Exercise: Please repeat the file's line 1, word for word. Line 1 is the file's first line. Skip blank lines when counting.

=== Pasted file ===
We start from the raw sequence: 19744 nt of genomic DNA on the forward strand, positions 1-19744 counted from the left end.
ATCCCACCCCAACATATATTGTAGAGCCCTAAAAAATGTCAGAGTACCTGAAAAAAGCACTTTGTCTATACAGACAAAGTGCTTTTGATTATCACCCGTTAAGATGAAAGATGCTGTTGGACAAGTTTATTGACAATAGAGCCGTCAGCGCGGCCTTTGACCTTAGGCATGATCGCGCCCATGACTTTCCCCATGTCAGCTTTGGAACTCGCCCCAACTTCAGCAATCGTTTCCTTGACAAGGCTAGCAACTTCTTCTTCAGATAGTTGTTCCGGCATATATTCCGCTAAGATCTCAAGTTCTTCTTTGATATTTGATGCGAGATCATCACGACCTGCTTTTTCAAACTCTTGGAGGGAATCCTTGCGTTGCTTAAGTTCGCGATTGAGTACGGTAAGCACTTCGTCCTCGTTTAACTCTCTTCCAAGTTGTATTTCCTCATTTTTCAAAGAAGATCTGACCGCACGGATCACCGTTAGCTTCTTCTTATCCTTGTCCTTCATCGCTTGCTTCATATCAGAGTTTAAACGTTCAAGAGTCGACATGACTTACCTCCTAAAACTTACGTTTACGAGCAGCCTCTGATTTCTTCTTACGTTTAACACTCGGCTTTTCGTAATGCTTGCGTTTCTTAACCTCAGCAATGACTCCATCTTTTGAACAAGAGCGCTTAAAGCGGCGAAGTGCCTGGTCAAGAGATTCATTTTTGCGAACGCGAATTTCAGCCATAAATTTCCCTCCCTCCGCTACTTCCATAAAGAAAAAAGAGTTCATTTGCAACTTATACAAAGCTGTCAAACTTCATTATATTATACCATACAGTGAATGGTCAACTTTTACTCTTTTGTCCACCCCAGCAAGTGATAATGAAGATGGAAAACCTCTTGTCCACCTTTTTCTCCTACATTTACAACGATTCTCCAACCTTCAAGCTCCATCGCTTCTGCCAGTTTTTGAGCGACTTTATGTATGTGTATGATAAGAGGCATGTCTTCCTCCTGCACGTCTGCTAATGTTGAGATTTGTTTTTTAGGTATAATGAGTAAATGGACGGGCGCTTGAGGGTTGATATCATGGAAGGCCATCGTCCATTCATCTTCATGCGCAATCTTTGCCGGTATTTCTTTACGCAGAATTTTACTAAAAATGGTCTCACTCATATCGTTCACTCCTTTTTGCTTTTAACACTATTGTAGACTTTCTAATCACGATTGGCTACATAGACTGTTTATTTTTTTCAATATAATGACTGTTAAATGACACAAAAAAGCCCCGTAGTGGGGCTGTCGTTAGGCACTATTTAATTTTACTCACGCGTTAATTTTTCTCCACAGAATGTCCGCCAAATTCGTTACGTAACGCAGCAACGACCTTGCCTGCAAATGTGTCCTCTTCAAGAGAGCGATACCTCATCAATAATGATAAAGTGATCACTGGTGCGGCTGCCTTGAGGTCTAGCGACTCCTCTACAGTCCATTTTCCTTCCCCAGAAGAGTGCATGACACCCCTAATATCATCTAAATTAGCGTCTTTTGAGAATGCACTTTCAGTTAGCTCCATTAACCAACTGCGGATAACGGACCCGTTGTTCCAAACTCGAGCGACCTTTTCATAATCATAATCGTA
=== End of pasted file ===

We start from the raw sequence: 19744 nt of genomic DNA on the forward strand, positions 1-19744 counted from the left end.